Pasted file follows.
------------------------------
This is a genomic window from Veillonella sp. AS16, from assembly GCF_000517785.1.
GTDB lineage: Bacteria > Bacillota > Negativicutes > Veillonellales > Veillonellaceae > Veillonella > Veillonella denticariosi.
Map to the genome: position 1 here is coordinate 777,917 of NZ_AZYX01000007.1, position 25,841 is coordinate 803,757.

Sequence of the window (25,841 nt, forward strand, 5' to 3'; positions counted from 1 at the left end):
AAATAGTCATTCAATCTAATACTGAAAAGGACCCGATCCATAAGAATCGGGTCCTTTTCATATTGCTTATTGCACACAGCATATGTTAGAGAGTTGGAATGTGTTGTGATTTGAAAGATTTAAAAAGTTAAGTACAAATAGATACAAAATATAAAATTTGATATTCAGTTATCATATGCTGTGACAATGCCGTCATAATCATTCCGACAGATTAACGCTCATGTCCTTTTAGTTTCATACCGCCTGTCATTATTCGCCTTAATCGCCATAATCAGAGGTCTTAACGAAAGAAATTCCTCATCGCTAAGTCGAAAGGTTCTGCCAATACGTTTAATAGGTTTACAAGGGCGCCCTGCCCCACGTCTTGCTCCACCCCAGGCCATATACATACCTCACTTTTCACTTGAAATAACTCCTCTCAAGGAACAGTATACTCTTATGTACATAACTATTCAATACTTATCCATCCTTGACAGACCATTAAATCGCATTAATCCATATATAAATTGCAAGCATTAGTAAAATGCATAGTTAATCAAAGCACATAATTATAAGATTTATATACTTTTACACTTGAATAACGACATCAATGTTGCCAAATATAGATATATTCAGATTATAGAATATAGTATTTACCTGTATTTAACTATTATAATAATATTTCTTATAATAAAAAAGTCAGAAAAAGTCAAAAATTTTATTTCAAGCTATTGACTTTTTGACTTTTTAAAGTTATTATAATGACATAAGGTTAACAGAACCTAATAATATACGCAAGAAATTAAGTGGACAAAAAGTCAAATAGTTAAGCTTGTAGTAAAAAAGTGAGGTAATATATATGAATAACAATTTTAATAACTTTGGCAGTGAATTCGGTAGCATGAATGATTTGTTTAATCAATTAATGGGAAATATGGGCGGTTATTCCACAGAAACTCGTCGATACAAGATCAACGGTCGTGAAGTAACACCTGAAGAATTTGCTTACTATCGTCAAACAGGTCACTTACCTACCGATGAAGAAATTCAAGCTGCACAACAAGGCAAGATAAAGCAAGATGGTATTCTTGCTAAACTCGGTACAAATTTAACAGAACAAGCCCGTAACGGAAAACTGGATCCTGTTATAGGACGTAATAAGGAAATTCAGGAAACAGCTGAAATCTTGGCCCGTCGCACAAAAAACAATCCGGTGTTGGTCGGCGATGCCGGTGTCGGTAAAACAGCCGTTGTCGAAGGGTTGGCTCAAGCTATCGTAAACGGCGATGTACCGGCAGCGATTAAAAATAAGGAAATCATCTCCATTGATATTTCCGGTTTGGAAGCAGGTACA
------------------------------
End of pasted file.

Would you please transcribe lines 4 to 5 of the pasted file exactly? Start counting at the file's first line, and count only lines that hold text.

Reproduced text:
Sequence of the window (25,841 nt, forward strand, 5' to 3'; positions counted from 1 at the left end):
AAATAGTCATTCAATCTAATACTGAAAAGGACCCGATCCATAAGAATCGGGTCCTTTTCATATTGCTTATTGCACACAGCATATGTTAGAGAGTTGGAATGTGTTGTGATTTGAAAGATTTAAAAAGTTAAGTACAAATAGATACAAAATATAAAATTTGATATTCAGTTATCATATGCTGTGACAATGCCGTCATAATCATTCCGACAGATTAACGCTCATGTCCTTTTAGTTTCATACCGCCTGTCATTATTCGCCTTAATCGCCATAATCAGAGGTCTTAACGAAAGAAATTCCTCATCGCTAAGTCGAAAGGTTCTGCCAATACGTTTAATAGGTTTACAAGGGCGCCCTGCCCCACGTCTTGCTCCACCCCAGGCCATATACATACCTCACTTTTCACTTGAAATAACTCCTCTCAAGGAACAGTATACTCTTATGTACATAACTATTCAATACTTATCCATCCTTGACAGACCATTAAATCGCATTAATCCATATATAAATTGCAAGCATTAGTAAAATGCATAGTTAATCAAAGCACATAATTATAAGATTTATATACTTTTACACTTGAATAACGACATCAATGTTGCCAAATATAGATATATTCAGATTATAGAATATAGTATTTACCTGTATTTAACTATTATAATAATATTTCTTATAATAAAAAAGTCAGAAAAAGTCAAAAATTTTATTTCAAGCTATTGACTTTTTGACTTTTTAAAGTTATTATAATGACATAAGGTTAACAGAACCTAATAATATACGCAAGAAATTAAGTGGACAAAAAGTCAAATAGTTAAGCTTGTAGTAAAAAAGTGAGGTAATATATATGAATAACAATTTTAATAACTTTGGCAGTGAATTCGGTAGCATGAATGATTTGTTTAATCAATTAATGGGAAATATGGGCGGTTATTCCACAGAAACTCGTCGATACAAGATCAACGGTCGTGAAGTAACACCTGAAGAATTTGCTTACTATCGTCAAACAGGTCACTTACCTACCGATGAAGAAATTCAAGCTGCACAACAAGGCAAGATAAAGCAAGATGGTATTCTTGCTAAACTCGGTACAAATTTAACAGAACAAGCCCGTAACGGAAAACTGGATCCTGTTATAGGACGTAATAAGGAAATTCAGGAAACAGCTGAAATCTTGGCCCGTCGCACAAAAAACAATCCGGTGTTGGTCGGCGATGCCGGTGTCGGTAAAACAGCCGTTGTCGAAGGGTTGGCTCAAGCTATCGTAAACGGCGATGTACCGGCAGCGATTAAAAATAAGGAAATCATCTCCATTGATATTTCCGGTTTGGAAGCAGGTACA